Cuajado translates as either ‘coagulated’ or ‘having curds’ and describes any number of savory baked dishes made from a combination of mild, fresh curd cheese such as cottage or farmer, plus additional cheeses with varying degrees of saltiness, lots of eggs, a little matza meal for binding and copious amounts of one fresh, watery vegetable or another – spinach, zucchini, eggplant, leek or tomato. Some recipes use bread as a binder and others mashed potato, depending on the vegetable used and your particular tradition or preference. The texture is soft but not mushy, something like a savory bread pudding with the emphasis not on bread but on grated, shredded or mashed vegetables. The cheese is used in a way that imparts flavor without dominating the texture.
Closely related to cuajado is fritada (fri-TÄ-tha), which translates as “a fried thing.” It is no more than cuajado made on top of the stove in a skillet. Fritada is very similar to Spanish tortilla (and Italian frittata) but unique in its inclusion of cheese. It is the cheese, I believe, that marks these egg dishes as Jewish food; during the Inquisition, cuajado and fritada were already long considered as such and preparing or eating either one – especially if eaten on a Saturday – could have gotten you tossed into prison.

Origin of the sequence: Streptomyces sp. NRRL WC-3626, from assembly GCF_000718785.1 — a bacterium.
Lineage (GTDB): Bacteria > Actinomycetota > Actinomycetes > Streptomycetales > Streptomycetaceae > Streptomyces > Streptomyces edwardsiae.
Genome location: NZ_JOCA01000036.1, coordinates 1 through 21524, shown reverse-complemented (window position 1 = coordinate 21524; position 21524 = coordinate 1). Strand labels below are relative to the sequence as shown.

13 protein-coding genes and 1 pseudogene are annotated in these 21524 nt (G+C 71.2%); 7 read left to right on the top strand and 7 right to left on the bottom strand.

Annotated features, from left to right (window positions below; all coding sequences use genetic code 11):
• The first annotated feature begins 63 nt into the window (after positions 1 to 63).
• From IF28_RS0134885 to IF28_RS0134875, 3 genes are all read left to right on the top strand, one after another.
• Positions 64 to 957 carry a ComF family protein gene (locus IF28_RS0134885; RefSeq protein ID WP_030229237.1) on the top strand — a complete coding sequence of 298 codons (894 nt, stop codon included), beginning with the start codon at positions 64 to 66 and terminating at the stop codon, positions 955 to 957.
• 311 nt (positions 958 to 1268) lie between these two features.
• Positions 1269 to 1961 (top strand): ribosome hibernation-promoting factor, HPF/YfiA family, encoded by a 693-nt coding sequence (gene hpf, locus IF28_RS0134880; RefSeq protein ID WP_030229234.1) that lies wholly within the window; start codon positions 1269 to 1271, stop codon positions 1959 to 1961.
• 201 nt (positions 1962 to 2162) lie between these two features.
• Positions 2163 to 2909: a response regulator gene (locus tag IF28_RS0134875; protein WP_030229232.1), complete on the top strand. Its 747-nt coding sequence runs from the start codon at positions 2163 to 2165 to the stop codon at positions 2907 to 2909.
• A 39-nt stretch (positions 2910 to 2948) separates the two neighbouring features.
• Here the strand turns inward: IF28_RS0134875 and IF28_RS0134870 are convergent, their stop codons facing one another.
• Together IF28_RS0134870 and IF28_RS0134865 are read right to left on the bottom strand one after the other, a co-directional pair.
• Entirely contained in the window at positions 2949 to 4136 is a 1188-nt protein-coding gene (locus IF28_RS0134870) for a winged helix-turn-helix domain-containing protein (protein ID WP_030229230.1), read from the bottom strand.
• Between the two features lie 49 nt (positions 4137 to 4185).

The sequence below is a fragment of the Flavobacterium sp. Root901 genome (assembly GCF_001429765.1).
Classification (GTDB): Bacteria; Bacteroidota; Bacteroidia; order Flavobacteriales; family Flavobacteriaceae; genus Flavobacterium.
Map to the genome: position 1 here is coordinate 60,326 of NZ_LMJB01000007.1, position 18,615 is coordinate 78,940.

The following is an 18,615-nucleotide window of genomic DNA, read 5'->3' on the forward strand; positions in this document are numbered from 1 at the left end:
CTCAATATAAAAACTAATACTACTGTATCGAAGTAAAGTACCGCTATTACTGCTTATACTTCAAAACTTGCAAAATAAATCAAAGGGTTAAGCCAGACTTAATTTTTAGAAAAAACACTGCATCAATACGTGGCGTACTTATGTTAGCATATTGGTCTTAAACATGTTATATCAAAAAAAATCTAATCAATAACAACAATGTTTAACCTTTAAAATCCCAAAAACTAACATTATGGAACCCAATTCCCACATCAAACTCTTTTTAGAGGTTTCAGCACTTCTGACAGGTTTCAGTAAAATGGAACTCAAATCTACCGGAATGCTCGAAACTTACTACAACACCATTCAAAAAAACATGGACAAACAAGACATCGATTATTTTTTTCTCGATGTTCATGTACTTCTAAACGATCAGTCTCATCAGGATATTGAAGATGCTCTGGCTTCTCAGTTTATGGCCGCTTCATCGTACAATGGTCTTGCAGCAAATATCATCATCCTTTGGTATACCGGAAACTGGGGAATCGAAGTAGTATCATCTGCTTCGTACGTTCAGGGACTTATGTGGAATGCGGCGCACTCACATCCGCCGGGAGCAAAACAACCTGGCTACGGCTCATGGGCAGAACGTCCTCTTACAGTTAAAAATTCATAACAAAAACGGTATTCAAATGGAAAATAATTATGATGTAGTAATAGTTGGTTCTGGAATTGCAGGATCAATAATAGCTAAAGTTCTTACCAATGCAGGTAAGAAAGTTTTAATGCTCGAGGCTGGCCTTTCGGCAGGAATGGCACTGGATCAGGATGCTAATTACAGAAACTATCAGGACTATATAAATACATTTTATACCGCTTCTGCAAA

Cuajado and fritada are indeed very typical Sephardic dishes for the Sabbath; they can be made ahead of time and taste best not hot but warm or at room temperature.
Cuajado is not to be confused with cuajada, which is a rennet custard traditionally made from ewe’s milk.